Sportspeople are no longer afraid to have their say on matters beyond their sphere
In the world of PR they talk about ‘authenticity’ and Rashford brings that in abundance
The influence that Marcus Rashford wields extends way beyond his campaign to put food on the tables of those struggling with the stigma attached to asking others for help.
A message to the family of a six-year- old who died when he was hit by a car while riding his bike. Recognition of a child’s school project, sent in by the boy’s mother. Thanks to warehouse staff delivering food to those in need. The responses to his tweets on these subjects range from 31,000 to 82,000.
Some perspective here. The Prime Minister’s tweet on the reasons to ‘get kids back to school’ had garnered around 9,500 responses by last night.
The concept they all talk about in the world of lobbying and PR is ‘authenticity’ and Rashford — who has now formed a taskforce with some of the UK’s biggest food brands to try to help reduce child food poverty — brings it in abundance.
he was born into a singleparent home in 1997, two years after Boris Johnson wrote in The
Spectator that single mothers were producing a generation of ‘ill-raised, ignorant, aggressive and illegitimate children’.
Those who know him well say that we are witnessing a force of personality which Rashford’s mother Melanie has bequeathed.
‘She is formidable. An extremely strong character,’ says one source who has worked with a number of players at Manchester United.
But Rashford’s social media following is what leverages him power that players of previous generations could only dream of.
The capacity to bypass the politicians who would not know a single-parent, working-class family if they fell over one — health Secretary Matt hancock referred to the 22- year- old as ‘ Daniel Rashford’ in a live news bulletin — is making sport a vehicle for social and political change in a way unthinkable two years ago.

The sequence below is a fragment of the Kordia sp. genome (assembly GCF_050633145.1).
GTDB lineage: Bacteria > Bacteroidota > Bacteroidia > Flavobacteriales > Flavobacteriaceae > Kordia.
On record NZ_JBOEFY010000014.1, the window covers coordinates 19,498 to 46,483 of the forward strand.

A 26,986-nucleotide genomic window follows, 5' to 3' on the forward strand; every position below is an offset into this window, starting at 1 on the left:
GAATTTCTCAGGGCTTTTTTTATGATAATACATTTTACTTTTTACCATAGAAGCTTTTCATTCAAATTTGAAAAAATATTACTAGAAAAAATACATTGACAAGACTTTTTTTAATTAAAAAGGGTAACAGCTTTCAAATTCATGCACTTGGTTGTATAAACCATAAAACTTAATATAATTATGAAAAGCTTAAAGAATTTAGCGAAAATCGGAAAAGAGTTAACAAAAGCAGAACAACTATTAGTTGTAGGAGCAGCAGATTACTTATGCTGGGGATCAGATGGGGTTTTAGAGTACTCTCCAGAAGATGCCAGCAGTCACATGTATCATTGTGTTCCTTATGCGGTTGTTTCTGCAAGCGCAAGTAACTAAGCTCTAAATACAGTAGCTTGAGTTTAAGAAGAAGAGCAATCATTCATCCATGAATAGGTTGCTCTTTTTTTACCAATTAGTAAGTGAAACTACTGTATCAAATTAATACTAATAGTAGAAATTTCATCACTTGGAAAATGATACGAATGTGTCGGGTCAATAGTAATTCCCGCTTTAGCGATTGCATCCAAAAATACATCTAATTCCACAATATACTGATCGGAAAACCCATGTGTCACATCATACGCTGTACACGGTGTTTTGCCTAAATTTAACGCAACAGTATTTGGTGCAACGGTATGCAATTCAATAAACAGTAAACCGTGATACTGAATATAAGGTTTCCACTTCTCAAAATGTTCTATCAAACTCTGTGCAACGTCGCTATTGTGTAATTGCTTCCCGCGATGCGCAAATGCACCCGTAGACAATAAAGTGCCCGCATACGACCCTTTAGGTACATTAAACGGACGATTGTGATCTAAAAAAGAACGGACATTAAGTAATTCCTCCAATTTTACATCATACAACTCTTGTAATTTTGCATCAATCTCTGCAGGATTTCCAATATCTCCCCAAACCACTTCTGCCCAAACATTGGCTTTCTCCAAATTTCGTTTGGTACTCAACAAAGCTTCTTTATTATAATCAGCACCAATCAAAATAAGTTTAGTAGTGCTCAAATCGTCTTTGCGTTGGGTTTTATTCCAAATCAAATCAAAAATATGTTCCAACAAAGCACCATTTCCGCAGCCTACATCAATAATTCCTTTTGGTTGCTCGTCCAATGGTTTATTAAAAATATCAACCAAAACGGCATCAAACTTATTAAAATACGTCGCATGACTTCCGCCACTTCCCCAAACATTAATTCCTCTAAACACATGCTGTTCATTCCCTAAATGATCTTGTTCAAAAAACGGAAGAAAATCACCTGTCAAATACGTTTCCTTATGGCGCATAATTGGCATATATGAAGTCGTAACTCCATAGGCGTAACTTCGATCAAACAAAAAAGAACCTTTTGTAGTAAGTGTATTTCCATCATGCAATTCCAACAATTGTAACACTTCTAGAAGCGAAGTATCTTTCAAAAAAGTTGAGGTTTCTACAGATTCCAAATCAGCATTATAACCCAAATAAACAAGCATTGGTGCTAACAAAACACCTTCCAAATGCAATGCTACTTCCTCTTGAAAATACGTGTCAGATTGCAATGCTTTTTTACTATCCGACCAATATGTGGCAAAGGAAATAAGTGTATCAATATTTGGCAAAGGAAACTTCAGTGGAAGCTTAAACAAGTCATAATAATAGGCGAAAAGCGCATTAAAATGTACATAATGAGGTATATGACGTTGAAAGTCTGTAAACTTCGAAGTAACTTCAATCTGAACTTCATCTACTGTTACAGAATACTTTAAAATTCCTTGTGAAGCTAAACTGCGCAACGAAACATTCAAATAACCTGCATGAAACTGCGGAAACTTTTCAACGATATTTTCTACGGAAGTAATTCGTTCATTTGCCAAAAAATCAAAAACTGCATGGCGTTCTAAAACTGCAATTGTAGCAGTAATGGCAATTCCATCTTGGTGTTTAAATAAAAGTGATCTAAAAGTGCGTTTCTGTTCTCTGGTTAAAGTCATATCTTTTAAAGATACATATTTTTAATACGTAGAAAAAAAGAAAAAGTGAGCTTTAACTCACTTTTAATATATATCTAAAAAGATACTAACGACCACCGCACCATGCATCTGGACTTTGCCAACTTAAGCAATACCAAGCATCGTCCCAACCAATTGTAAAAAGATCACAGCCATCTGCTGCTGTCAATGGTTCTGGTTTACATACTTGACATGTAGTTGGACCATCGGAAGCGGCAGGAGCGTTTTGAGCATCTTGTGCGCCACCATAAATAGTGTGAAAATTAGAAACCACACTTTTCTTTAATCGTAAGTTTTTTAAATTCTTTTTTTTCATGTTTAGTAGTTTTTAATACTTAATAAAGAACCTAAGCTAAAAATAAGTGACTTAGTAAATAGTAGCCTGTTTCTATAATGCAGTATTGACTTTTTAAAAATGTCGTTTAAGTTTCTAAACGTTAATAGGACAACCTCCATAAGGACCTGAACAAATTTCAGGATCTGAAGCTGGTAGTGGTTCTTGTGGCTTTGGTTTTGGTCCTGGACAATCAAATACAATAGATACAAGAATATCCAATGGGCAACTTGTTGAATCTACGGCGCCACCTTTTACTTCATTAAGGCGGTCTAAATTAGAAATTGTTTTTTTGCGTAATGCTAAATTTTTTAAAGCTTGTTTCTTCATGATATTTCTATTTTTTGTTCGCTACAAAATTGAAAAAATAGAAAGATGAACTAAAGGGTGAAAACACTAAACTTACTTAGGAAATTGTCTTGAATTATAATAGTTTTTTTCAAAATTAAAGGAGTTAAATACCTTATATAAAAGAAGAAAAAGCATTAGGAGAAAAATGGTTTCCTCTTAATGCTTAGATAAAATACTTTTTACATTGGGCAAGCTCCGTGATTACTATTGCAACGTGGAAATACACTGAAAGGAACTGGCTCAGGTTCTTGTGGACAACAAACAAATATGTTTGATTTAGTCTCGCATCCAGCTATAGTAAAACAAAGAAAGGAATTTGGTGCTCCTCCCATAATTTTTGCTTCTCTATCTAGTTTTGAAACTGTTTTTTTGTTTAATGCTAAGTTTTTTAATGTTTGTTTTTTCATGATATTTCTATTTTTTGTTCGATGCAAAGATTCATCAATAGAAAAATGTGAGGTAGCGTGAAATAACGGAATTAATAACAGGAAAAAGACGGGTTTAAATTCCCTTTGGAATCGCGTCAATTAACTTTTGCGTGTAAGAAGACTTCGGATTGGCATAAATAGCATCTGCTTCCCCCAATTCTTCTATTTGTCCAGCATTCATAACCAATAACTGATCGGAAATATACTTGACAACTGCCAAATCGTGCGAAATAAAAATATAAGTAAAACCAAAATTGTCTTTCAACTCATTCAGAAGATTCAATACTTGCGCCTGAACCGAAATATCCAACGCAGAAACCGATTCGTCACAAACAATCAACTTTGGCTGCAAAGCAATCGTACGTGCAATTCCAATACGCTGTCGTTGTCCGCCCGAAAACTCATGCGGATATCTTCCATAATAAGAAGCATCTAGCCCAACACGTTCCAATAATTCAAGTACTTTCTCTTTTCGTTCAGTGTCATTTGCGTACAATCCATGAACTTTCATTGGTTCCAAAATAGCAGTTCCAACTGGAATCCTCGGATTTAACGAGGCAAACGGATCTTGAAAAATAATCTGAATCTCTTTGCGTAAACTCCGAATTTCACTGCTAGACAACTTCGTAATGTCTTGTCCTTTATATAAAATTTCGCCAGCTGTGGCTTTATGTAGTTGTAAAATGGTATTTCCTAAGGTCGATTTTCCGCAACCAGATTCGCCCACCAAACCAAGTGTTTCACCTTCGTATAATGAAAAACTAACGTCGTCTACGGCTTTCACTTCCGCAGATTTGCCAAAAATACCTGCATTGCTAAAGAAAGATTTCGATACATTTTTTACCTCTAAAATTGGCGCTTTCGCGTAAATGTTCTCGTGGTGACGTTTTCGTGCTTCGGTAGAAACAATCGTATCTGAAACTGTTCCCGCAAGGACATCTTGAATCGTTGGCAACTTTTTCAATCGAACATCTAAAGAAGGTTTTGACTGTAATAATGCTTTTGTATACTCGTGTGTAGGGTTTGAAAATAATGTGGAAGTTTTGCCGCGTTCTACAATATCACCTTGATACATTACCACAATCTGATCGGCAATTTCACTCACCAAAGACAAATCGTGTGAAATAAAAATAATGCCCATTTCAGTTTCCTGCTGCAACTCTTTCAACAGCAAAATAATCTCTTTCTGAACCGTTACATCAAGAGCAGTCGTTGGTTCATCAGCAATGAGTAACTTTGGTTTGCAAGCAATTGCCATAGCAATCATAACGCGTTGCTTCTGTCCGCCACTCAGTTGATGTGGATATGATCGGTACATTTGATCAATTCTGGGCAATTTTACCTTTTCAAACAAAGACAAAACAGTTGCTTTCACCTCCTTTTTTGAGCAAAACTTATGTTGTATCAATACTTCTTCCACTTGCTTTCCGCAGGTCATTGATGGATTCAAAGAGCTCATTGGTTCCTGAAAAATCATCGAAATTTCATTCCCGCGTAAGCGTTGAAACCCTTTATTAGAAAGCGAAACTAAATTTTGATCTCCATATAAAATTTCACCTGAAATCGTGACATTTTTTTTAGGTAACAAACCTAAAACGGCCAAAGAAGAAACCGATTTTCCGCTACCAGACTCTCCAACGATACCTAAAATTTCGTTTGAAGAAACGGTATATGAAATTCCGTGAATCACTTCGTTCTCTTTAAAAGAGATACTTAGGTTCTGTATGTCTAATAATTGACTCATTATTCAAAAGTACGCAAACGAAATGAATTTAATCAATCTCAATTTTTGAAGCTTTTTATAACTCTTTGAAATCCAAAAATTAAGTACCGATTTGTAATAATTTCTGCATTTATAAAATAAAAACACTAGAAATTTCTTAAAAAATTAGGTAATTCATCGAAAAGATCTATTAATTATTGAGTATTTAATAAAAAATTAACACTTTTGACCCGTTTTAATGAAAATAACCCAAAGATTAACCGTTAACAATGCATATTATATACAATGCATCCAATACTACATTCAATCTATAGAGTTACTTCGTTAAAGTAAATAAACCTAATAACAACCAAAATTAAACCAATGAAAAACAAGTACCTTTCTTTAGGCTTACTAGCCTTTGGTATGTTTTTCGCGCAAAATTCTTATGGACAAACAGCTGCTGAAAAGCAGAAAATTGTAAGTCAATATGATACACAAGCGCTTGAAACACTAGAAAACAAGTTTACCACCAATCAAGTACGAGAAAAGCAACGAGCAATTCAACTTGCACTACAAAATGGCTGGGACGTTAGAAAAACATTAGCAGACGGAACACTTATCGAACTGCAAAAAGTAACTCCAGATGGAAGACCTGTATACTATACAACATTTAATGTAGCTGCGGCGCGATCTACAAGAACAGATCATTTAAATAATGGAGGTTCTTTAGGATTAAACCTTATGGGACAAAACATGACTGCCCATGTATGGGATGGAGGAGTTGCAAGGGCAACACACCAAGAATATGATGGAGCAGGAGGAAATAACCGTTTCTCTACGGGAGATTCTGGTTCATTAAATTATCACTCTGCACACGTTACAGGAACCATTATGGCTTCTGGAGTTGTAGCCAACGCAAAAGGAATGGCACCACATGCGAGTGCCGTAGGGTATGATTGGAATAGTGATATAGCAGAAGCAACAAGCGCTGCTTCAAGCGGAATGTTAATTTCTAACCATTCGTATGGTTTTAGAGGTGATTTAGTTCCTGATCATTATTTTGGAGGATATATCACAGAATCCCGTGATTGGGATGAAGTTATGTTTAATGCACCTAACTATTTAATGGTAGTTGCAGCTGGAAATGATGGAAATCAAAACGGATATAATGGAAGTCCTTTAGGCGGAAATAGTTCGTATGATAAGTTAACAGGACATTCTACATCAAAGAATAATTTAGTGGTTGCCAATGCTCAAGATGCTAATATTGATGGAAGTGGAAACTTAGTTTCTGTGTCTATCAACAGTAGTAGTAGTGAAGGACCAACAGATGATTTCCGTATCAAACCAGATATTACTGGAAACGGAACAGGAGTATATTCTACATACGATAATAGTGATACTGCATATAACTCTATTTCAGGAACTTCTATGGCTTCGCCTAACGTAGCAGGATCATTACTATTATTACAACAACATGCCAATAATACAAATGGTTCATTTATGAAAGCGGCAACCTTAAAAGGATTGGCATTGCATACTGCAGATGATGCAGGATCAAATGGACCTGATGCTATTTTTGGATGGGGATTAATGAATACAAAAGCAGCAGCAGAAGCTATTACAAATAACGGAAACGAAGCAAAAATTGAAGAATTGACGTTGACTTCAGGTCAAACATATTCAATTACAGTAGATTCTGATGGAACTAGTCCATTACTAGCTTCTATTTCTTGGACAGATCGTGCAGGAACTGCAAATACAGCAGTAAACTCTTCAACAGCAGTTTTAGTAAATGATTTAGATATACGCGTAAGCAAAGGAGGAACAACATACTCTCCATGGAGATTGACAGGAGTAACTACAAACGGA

For years, many were disinclined to speak out. When hunter Davies was given access to Bill Nicholson’s Tottenham hotspur team for his seminal 1972 book
The Glory Game, he found nine of the 12 who expressed an opinion were Tory, while of the three Labour men — Ralph Coates, Cyril Knowles and Steve Perryman — only Perryman seemed to have any ‘political feeling’.
Davies, who went on to ghost write autobiographies with Paul Gascoigne and Wayne Rooney, later reflected: ‘ The psychology of a footballer is that they are brought up to think about themselves. They are put into academies where the aim has to be to get ahead of everyone else if you want to come through.’
But when politicians and writers had all the power, footballers were embarrassed to express any views. ‘ There’s an anti-intellectual strain in the game which means expressing oneself can bring ridicule in the dressing room,’ said one ex-player. Sport and politics never mixed.
The fight against racial discrimination has done most to change that, catapulting Raheem Sterling into the kind of figurehead role which even he did not seem to anticipate.
Then came this summer’s Black Lives Matter protests, taking voices in all sports — from football to motor racing — to new levels. When bigots tried to hijack Burnley’s efforts to take a knee, captain Ben Mee offered a powerful, hugely articulate response.
The source adds: ‘Black Lives Matter has been so significant and shown football players that they can be heard. For so long, there’s been an elitism in this country. I would call it an intellectual bias against workingclass players.’
The world of sport has changed irrevocably and for the better.
It seems incredible now that basketball’s hugely influential icon Michael Jordan did not publicly back the African-American politician harvey Gantt in his 1990 campaign for a Senate seat against Jesse helms, a Republican with borderline racist views. his refusal to do so, captured in the recent Netflix documentary The
Last Dance saw Gantt lose the election. It also seems unimaginable that Colin Kaepernick ( left) — still ostracised from the NFL and with no club, four years after being the first player to take a knee — would be cast out were he to stage that protest now. In the UK, articulate campaigners include Liverpool’s Trent Alexander-Arnold — football’s staunchest ally for food banks — while Gary Lineker, Jamie Carragher and Gary Neville use their mass followings to discuss social issues. But in his new book Mind
Games, published later this month, former everton keeper Neville Southall, who now works in education for children who are struggling, argues that players and clubs can do more with their social media leverage.
In the film accompanying Rashford’s latest BBC interview, a mother is close to tears as she tells him how it feels to know someone who has lived the same experience is on her side.
‘It will stay with me,’ Rashford tells the interviewer. ‘ This is so similar to what I’ve known.’